It is the latest of a series of Watchtower produced books on the Revelation to John. "The Finished Mystery" appeared in 1917, "Light" in 1930, "Babylon the Great has Fallen!" God's Kingdom Rules! in 1963, and "Then is Finished the Mystery of God" in 1969. And now the latest version. Is it wrong in some respects? Probably. The book acknowledges as much on page 9:

It is not claimed that explanations in this publication are infallible. Like Joseph of old, we say "do not interpretations belong to God?" (Genesis 40:8) At the same time, however, we firmly believe that the explanations set forth herein harmonize with the Bible in its entirety, showing how remarkably divine prophesy has been fulfilled in the world events of our catastrophic times.

Might one quibble, even argue, with this or that interpretation of a given verse? Absolutely, and I know just some persons who would do it endlessly. Yet there is a cohesiveness to the explanations offered, and a chronological order that is impressive. With each new publication released, there is a sense of zeroing in closer and closer to the target. And it avoids those asinine literal interpretations we get from fundamentalists....looking for the guy who literally has "666" emblazoned on his forehead, for example, or the former hysteria at Ronald Wilson Reagan (3 names, each with 6 letters! 666!).

Though John starts bawling like a baby, the initial account  at Rev 5 has a happy ending. They find someone to open the scroll!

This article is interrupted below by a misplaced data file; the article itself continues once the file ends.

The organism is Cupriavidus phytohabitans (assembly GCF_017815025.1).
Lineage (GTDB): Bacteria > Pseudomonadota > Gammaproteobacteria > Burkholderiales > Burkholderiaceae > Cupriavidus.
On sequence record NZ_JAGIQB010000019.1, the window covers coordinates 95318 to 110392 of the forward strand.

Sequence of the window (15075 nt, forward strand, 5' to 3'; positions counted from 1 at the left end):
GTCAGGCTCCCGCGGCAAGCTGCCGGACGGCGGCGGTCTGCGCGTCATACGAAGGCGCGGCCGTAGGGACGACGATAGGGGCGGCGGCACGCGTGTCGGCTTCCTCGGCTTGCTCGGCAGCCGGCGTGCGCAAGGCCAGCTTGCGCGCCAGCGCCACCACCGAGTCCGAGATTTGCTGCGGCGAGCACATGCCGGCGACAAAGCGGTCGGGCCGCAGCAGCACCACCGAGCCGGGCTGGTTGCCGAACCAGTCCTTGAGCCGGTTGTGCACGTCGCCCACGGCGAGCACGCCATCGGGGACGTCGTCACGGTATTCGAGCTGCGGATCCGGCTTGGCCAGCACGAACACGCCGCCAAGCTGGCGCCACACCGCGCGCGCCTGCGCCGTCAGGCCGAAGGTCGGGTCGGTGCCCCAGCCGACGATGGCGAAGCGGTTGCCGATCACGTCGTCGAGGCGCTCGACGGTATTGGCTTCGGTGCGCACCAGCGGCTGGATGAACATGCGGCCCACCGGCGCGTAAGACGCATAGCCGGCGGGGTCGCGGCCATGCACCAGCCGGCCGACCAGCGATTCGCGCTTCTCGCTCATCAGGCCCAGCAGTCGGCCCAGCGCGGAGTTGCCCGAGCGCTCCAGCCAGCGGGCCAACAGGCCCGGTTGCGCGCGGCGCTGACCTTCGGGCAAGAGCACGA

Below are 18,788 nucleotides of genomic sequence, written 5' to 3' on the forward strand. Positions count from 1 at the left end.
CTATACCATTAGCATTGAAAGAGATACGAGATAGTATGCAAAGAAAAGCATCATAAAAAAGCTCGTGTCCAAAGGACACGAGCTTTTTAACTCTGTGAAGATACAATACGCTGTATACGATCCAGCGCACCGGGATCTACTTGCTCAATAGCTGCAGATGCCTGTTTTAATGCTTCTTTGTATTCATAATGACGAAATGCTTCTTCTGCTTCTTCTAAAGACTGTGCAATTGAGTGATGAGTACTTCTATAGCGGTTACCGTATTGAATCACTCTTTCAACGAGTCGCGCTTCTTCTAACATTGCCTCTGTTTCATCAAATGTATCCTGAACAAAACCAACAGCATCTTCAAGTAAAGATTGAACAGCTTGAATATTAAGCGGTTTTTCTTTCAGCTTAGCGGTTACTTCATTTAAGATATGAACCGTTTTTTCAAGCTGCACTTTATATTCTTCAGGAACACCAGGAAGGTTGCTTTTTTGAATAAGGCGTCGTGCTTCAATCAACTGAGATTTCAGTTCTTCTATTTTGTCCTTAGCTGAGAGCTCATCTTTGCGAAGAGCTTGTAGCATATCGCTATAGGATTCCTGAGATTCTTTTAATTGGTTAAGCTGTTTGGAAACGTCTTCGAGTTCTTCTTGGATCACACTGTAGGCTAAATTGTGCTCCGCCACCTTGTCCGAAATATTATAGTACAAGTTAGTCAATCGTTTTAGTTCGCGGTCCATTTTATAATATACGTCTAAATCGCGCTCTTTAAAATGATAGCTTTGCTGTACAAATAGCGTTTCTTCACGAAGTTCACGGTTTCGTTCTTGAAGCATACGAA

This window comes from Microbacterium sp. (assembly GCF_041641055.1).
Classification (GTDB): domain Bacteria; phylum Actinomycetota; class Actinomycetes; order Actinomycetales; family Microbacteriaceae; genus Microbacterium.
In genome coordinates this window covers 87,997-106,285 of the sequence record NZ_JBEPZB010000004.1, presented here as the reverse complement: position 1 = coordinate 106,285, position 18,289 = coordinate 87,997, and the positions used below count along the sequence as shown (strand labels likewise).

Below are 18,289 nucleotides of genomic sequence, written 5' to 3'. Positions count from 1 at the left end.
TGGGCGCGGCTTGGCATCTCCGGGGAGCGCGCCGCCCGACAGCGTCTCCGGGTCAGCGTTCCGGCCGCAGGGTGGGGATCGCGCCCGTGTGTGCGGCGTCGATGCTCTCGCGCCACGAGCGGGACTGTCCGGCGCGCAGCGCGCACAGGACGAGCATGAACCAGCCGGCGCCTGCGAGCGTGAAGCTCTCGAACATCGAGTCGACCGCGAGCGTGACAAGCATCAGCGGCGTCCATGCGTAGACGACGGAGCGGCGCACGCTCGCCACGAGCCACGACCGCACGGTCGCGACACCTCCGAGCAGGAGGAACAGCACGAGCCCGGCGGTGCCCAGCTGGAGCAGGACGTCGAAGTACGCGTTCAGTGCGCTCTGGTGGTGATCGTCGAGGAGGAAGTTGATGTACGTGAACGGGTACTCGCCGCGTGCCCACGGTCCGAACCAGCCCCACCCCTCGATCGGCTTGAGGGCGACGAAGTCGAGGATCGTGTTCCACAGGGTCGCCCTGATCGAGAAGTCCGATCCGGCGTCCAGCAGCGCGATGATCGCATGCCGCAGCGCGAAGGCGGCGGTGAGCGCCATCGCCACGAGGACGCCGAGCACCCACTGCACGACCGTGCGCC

But one of the elders says to me: “Stop weeping. Look! The Lion that is of the tribe of Judah, the root of David, has conquered so as to open the scroll and its seven seals....And he went and at once took [it] out of the right hand of the One seated on the throne.   vs 5,7

to this accompaniment:

You are worthy to take the scroll and open its seals, because you were slaughtered and with your blood you bought persons for God out of every tribe and tongue and people and nation, and you made them to be a kingdom and priests to our God, and they are to rule as kings over the earth.    vs 9,10

It's not hard to recognize the recipient as the resurrected Christ. Christ is, for sure, the one qualified to reveal details of God's purpose toward heaven, earth, and mankind. Jehovah's Witnesses recognize that Christ leads the congregation, doing so through an arrangement that the Bible described as the faithful and discreet slave:

Who really is the faithful and discreet slave whom his master appointed over his domestics, to give them their food at the proper time? Happy is that slave if his master on arriving finds him doing so. Truly I say to you, He will appoint him over all his belongings.     Matt 24:45-47

Defending Jehovah’s Witnesses with style from attacks... in Russia, with the book ‘I Don’t Know Why We Persecute Jehovah’s Witnesses—Searching for the Why’ (free).... and in the West, with the book, 'In the Last of the Last Days: Faith in the Age of Dysfunction'

Homeschooling and Manny Rivera

When Mrs Sheepandgoats and I decided to homeschool our 2 kids, 21 years ago, some challenged us. How could we expect to do better than professional educators? they wanted to know. We looked at it differently.

How could we do worse?